The latest advances in brain and central nervous system research were discussed at the 65th annual meeting of the American Academy of Neurology, held in San Diego, March 16-23, 2013.
Reports included results for clinical trials in amyotrophic lateral sclerosis (ALS) to test rasagiline, a drug currently approved by the U.S. Food and Drug Administration (FDA) to treat symptoms of Parkinson's disease; and the adult stem cell treatment NurOwn.
Interim results in an ongoing phase 2 trial for rasagiline in people with ALS show that the experimental therapy appears to be safe, with indications that it hits its intended biological target. Results were reported March 20, 2013, by neurologist Richard Barohn, chair of the department of neurology at the University of Kansas Medical Center.
Rasagiline, which belongs to a class of drugs called monoamine oxidase B inhibitors, has demonstrated neuroprotective properties in cell culture studies and in the SOD1 research mouse model of ALS.
The goals of the current 12-month study are to determine whether the drug is safe; if it has the potential to slow ALS disease progression; and if it has any effects on energy-producing subcomponents of cells called mitochondria. Mitochondrial dysfunction, as well as a cell-damaging process called oxidative stress, and stress-triggered programmed cell death called apoptosis, all have been proposed as causes of nerve cell death in ALS.
Participants in the open-label trial take 2 milligrams per day of rasagiline. Researchers are monitoring for adverse events and changes in the ALS Functional Rating Scale-Revised (ALSFRS-R), a widely used measure of functional ability in ALS. They also are assessing markers that can indicate oxidative stress, mitochondrial function and apoptosis.
Barohn reported that early results in the ongoing trial show improved mitochondrial function, an indication that the drug is reaching its intended target. In addition, researchers have observed increases in the levels of proteins called annexins, which serve as markers for apoptosis. So far, ALSFRS-R scores in participants have declined at a rate similar to the rate seen in “historical controls” (data from a similar group of ALS patients who were previously observed in other studies, and who did not receive the NurOwn treatment).
For more information, see Trial of Safety and Efficacy of Rasagiline in Patients with Amyotrophic Lateral Sclerosis (ALS), or enter NCT01232738 into the search box at ClinicalTrials.gov.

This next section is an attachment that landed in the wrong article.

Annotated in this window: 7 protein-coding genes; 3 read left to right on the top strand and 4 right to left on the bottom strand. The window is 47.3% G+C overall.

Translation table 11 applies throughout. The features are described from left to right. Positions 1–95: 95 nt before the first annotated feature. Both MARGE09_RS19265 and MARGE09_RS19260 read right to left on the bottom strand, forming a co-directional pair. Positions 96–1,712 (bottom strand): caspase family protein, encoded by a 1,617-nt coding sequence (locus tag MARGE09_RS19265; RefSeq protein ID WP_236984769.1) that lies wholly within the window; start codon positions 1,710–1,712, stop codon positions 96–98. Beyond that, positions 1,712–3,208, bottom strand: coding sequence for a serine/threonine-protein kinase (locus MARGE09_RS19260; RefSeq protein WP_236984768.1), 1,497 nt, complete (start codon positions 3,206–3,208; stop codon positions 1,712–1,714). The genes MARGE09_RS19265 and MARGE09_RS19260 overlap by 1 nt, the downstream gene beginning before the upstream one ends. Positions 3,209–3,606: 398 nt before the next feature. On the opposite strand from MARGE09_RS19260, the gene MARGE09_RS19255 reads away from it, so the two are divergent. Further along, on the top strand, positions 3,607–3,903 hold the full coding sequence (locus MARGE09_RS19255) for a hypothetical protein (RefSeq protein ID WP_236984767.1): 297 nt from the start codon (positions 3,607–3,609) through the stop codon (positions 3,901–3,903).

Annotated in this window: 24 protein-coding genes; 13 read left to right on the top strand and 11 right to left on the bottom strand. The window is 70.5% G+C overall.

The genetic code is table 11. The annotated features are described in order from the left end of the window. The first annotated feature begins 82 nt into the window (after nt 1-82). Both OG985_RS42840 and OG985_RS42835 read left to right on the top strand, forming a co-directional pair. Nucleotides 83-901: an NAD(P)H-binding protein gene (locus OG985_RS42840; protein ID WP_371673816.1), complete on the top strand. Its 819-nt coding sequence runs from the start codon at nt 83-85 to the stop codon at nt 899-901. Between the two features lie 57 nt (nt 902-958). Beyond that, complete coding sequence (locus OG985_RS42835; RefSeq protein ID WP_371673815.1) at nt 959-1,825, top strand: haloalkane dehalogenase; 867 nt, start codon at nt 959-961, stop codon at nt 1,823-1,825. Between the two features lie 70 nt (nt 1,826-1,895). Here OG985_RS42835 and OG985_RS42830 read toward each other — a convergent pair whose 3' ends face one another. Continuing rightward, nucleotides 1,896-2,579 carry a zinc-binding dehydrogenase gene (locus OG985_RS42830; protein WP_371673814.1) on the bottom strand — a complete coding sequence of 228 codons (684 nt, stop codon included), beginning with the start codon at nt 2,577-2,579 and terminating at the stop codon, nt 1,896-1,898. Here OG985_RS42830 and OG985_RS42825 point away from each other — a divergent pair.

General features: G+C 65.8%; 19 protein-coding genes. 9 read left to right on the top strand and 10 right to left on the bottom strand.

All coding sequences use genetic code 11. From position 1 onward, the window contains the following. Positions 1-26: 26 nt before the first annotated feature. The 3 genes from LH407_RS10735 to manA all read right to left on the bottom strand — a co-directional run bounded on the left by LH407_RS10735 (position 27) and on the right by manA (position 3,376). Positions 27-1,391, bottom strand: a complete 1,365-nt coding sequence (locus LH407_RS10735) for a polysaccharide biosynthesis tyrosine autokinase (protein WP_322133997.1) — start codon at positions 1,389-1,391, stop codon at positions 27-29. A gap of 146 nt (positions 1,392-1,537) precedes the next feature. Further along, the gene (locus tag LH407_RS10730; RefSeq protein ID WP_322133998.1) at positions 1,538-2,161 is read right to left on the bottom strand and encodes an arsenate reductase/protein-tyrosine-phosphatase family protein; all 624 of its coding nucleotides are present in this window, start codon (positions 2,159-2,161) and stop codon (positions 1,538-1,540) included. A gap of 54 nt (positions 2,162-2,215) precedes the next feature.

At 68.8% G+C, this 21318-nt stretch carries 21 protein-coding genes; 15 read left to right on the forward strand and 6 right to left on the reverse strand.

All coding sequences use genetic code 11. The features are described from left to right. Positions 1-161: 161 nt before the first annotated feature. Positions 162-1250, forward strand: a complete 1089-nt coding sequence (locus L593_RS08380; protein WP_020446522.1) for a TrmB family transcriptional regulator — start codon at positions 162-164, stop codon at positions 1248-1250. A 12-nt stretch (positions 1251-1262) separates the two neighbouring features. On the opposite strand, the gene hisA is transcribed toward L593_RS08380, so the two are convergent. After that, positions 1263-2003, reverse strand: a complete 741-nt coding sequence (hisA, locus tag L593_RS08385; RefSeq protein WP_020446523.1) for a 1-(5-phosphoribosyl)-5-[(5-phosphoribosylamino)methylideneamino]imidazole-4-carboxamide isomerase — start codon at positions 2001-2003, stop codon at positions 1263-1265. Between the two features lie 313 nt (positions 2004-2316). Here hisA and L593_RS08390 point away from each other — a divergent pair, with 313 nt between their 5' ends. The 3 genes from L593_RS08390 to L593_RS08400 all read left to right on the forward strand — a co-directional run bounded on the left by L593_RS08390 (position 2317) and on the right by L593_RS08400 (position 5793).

Barohn noted that a placebo-controlled phase 2 trial of rasagiline in ALS is under way in the United States. See Rasagiline in Subjects with Amyotrophic Lateral Sclerosis (ALS), or enter NCT01786603 in the search box at ClinicalTrials.gov. Another trial of the experimental therapy in ALS has just launched in Europe.
Final results from a small phase 1-2 clinical trial of the experimental NurOwn adult stem cell therapy in people with ALS indicate that the treatment appears to be safe, with no serious adverse events reported.
In addition, principal investigator Dimitrios Karussis reported "initial indications of clinical benefit"— a finding that the stem cells’ developer, BrainStorm Cell Therapeutics, says will require further confirmation in additional trials. Karussis reported the results March 20, 2013; they also are referenced in a March 21, 2013, BrainStorm press release.
Twelve people with ALS — six with early-stage disease, and six with more advanced ALS — participated in the trial, which took place at the Hadassah Medical Center in Jerusalem. Mesenchymal stem cells were taken from each participant's bone marrow, cultured into healthy cells capable of delivering neurotrophic factors (molecules that support nerve cells) and then readministered to the participants from whom they were taken. Although the trial was designed to assess safety, not functional effects of the stem cell treatment, investigators gathered information about motor function using the ALSFRS-R, and about respiratory function using Forced Vital Capacity (FVC) scores.
Karussis reported that in six patients who received an intrathecal (into the fluid around the spinal cord) injection of the cells, there was a significantly slower decline in overall clinical and respiratory function in the six months following treatment compared to the three months prior to treatment.
"ALS is a highly variable disease, with different patients progressing at different rates. As such, a report of improvement in only six patients, while exciting, is not proof that the treatment works," noted MDA Vice President of Research Jane Larkindale. "Such a result could come about by chance, so further trials are necessary to determine if this treatment can really slow progression."
BrainStorm currently is conducting a phase 2a dose-escalating trial of NurOwn stem cell therapy in ALS at Hadassah. For more information, see Autologous Cultured Mesenchymal Bone Marrow Stromal Cells Secreting Neurotrophic Factors (MSC-NTF), in Patients with Amyotrophic Lateral Sclerosis (ALS), or enter NCT01777646 into the search box at ClinicalTrials.gov.
The company also plans to launch a multicenter phase 2 trial of NurOwn in ALS at several sites in the United States.